Species included in the ECOME species catalog, prepared by Lourdes Vásquez-Yeomans, Photo courtesy of ECOSUR
What are the results of this regional ECOME?
This studies have been conducted at least once a year in the MAR since 2013, although with some variations based on the possibilities of each area. Historical records are now available for many of the areas that participated in this project funded by MAR Fund.
The collectors we use are selective, affordable, and simple, so they only catch some of the fish species. The species that we usually find and found this time included snappers, grunts, and mojarras. Sport fishing species included jacks and permits. And those with ecologic importance included parrotfish, tangs, and pufferfish, Eloy described.
In the case of Mexico and Honduras, we noticed that the abundance of parrotfish has increased, which is a good sign because they play an important role in reefs. They feed on algae and prevent them from covering the corals that die from lack of light and nutrients, Eloy explained.
We also identified some coincidences. For example, the number of postlarvae and small juveniles that come into the collectors decrease when there is a large amount of Sargassum. We don’t really know why, but we find it interesting that it happens with the occurrence of Sargassum, the professional indicated.
Sargassum in Bacalar Chico, Belize. Photo courtesy of ECOSUR
In Guatemala, Sergio commented that the Sarstun and Punta de Manabique sites are very different from the rest of the marine protected areas participating in the regional ECOME. Reefs are deeper and diving gear is required to go down to place the collectors and then remove them. “The tasks in these two areas are very demanding, even to arrive to the selected sites for collection,” Eloy explained. He also added that “the richness of species in Guatemala is significant because it contributes with information on some species that have only been recorded in that country during the ECOME, among them, the labrid fish Halichoeres socialis.”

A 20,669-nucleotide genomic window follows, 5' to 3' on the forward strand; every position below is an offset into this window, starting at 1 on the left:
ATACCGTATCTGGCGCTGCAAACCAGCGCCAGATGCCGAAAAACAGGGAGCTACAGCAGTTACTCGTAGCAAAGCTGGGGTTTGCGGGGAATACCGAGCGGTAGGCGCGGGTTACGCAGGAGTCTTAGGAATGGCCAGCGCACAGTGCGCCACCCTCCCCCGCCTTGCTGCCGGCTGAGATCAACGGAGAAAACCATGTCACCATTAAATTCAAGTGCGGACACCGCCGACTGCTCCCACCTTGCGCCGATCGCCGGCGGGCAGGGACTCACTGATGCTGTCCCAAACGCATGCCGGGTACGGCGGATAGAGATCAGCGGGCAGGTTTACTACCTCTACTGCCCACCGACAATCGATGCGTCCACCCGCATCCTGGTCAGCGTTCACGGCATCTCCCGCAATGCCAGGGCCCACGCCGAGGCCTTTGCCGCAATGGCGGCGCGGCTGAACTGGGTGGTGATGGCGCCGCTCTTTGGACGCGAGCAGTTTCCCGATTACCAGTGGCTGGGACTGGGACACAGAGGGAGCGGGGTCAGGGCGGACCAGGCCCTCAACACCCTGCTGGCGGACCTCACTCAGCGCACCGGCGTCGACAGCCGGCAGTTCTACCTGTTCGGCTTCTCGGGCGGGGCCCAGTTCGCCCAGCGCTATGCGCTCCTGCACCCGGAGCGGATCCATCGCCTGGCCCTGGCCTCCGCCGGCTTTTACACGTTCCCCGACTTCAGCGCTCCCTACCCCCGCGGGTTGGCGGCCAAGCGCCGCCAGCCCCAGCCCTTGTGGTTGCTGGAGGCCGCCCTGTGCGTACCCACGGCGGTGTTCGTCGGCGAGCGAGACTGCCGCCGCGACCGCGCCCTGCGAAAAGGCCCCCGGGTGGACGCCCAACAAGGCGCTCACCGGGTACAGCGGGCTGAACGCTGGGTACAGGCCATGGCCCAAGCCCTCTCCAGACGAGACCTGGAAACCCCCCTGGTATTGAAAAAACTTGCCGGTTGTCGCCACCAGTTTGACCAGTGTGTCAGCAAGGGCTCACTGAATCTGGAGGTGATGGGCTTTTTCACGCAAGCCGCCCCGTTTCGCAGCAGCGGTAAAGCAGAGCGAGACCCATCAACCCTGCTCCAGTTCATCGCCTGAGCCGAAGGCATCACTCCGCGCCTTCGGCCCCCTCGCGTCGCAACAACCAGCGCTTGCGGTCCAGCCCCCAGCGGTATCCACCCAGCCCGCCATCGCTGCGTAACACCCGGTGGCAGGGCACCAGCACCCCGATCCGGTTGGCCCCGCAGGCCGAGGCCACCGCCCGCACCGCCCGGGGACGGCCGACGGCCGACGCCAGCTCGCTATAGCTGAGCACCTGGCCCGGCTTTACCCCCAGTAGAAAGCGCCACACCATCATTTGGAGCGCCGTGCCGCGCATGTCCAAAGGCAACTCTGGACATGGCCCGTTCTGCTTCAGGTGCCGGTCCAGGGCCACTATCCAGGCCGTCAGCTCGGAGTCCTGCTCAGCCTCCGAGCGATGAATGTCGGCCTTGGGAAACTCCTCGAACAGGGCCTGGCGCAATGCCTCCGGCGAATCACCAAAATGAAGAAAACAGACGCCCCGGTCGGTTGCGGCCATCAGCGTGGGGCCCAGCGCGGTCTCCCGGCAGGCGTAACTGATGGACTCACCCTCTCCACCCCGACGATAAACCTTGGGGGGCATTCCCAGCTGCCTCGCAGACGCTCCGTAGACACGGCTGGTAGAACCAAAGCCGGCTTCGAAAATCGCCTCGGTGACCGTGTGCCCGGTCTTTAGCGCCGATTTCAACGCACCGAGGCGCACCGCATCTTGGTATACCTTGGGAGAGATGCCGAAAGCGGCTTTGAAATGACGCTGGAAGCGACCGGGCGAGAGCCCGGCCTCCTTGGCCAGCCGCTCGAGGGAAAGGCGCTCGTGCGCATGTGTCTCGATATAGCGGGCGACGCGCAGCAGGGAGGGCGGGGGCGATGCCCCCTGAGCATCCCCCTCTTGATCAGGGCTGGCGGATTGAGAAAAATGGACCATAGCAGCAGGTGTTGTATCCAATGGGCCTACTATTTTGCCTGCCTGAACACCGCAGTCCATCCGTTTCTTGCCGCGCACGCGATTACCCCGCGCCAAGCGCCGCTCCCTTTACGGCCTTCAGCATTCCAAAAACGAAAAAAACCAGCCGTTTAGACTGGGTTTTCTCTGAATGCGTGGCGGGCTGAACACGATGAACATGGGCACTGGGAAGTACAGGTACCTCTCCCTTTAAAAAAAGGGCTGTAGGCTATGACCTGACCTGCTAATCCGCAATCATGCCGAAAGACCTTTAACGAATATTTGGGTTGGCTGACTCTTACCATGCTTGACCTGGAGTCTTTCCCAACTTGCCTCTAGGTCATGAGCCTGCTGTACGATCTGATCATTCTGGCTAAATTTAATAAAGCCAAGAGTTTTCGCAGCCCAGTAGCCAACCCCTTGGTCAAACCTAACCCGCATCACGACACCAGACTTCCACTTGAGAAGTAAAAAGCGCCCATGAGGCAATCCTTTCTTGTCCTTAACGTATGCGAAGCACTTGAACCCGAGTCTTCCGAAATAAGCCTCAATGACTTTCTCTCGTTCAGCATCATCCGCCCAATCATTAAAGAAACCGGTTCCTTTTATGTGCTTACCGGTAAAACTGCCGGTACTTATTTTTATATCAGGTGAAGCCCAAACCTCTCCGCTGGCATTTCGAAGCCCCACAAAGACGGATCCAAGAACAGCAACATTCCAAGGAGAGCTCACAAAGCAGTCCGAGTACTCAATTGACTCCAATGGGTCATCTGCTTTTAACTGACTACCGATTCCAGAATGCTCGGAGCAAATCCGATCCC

A barracuda in the Punta de Manabique Wildlife Refuge, Guatemala. Photo: Sergio Hernández/CONAP
Blue chromis fish swimming in the Punta de Manabique Wildlife Refuge. Photo:Sergio Hernández/ CONAP
How important is an ECOME, and what are its results for?
Example of a map of marine protected areas participating in the ECOME and a sample of the fish found. Photo courtesy of ECOSUR
Eloy said that, while simultaneously monitoring several areas, it is possible to learn how similar the processes are occurring in each area.
Sergio explained that the obtained results allow adopting measures to regulate fisheries, avoid overfishing and contamination of seas and oceans, teach fishers to avoid catching fish during their reproductive stage, and encourage them to conserve mangrove and seagrass areas which are essential for the breeding and growth of commercial fish species.
“Most importantly, by highlighting the sites with higher diversity of species, it promotes further research in these areas and their conservation. Collected data can also be shared with other institutions working on the protection of marine areas and fisheries resources. There can be better planning of actions to improving no-fishing zones near coral reefs in order to keep encouraging marine conservation,” Sergio added.
Where to find the results from each ECOME carried out so far?
Catalog compiled by Lourdes Vásquez-Yeomans of ECOSUR. Photo courtesy of ECOSUR
Eloy said that the representatives of each protected area participating in an ECOME enter the obtained results from the exercise in their own database. There is also a data repository in ECOSUR, continuously updated by M.S. Vásquez-Yeomans. She prepared a catalog including the species found in the marine protected areas of the MAR that have participated in the exercise.
For more information, please write to Eloy at email@example.com
Etiquetas: Colegio de la Frontera Sur (ECOSUR), COVID-19, ECOME, Exercises in the Mesoamerican Reef System, Mesoamerican Reef Fund (MAR Fund), Mesoamerican Reef System (MAR), National Council of Protected Areas (CONAP), National Oceanic and Atmospheric Administration (NOAA), postlarvae, Punta de Manabique Wildlife Refuge, Yum Balam Flora and Fauna Protection Area